There are some Critics "who (as Dr. Johnson observes, and the cap often fits his own head) love to talk of what they do not know," that affect to ridicule Pastoral Poetry: their misconceptions of its nature are, most probably, occasioned by the absurd and unnatural rhapsodies that many have given us under the name of Pastoral; the sentiments highly fantastical, with descriptions of what no climate of this globe affords but that of Grub-street; where, among many rare things, are to be seen, the violet of March and the rose of June blowing in the same time, as we are told by Mr. POPE, in his first Pastoral:
Here, on green banks, the "blushing" vi'lets glow,
Here western winds on breathing roses blow.
And, in the second he says,
The Naiads wept in ev'ry "wat'ry" bow'r,
And Jove consented in a silent show'r.
In the fourth we have the following lines:
Here shall I try the sweet Alexis' strain,
That call'd the list'ning "Dryads" to the plain:
Thames heard the numbers as he flow'd along,
And bade his willows learn the moving song.
What wonder is it that such "sweet ALEXIS' strains" as these, with the curious RULES given us by Poet makers, who talk of the Golden Age, and we know not what, should induce many to think meanly of Pastoral Poetry.
It would, perhaps, not be amiss if our modern Critics and Poets would take into consideration the following maxim of the Welsh Bards, from their Poetic Triades.
Tri phrif anhepeor awen,
Llygad yn gweled Anian,
Calon teimlo Anian,
A glewder a faidd gydfyned ag Anian.
The three primary and indispensible requisites of poetic genius are,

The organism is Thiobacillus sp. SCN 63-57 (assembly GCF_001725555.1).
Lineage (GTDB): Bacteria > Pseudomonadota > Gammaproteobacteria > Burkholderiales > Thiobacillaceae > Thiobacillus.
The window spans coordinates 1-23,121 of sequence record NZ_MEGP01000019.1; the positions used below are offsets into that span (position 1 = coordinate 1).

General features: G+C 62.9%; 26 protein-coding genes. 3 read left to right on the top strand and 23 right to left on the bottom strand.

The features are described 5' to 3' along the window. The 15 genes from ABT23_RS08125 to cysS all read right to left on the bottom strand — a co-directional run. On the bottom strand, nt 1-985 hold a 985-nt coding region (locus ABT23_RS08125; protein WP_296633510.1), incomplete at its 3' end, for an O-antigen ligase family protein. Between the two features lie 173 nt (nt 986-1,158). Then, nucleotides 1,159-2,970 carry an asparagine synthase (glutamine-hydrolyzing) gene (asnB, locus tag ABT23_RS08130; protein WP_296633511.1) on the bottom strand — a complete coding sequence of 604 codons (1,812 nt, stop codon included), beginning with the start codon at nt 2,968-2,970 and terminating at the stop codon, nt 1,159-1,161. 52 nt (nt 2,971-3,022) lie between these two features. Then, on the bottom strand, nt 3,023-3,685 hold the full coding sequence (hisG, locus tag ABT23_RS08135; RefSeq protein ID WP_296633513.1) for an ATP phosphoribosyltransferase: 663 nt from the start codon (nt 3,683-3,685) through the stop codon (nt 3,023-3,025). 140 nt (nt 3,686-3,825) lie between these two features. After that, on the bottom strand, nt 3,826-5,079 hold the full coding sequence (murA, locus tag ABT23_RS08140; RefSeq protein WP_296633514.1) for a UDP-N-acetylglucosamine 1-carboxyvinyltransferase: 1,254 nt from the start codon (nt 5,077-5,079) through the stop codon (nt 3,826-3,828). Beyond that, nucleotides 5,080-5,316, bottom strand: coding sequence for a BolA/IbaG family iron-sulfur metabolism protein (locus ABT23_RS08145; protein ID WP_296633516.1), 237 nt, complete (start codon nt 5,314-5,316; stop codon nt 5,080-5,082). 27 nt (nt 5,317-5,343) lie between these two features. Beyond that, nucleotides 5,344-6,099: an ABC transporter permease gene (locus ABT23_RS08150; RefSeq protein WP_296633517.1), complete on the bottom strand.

An eye that can see Nature,
A heart that can feel Nature,
And a resolution that dares follow Nature.
Quaere? Have any of the great Manufacturers of Poets, from the days of Aristotle to the present time, ever said any thing more to the purpose? But the Poetic Triades will never emerge from their deep obscurity in the Welsh Language: they contain some of the most just, because the most natural, rules of Criticism that are to be met with in any language....
The Reader will observe, that the term "Lyric Pastoral" has often been used, and will, perhaps, ask, for what reason? — It is this — We often observe Shepherds, and other rural characters, diverting themselves with songs, which are always, in the proper sense of the word, "sung" to a "tune"; the verse of course must be Lyric; SHENSTONE'S Pastoral Ballads are, for this reason, amongst others, far more natural than the Bucolics of Theocritus, Virgil, and many more that could be named; this at least is a Welsh Bard's opinion, who admits of no authority but that of NATURE. We often hear the fields resound with Chevy Chace, Tweed Side, and such popular songs. Shepherds, Ploughmen, and Goatherds, will often write verses to favourite tunes in praise of their Phillidas, their Annies, and their Delias. But we never meet with them spouting heroics, "sub tegmine fagi." At least it is thus in every part of BRITAIN. But some, it seems, are of opinion that we should write for other countries, climates, and times, rather than our own. Bravo! my good Critics!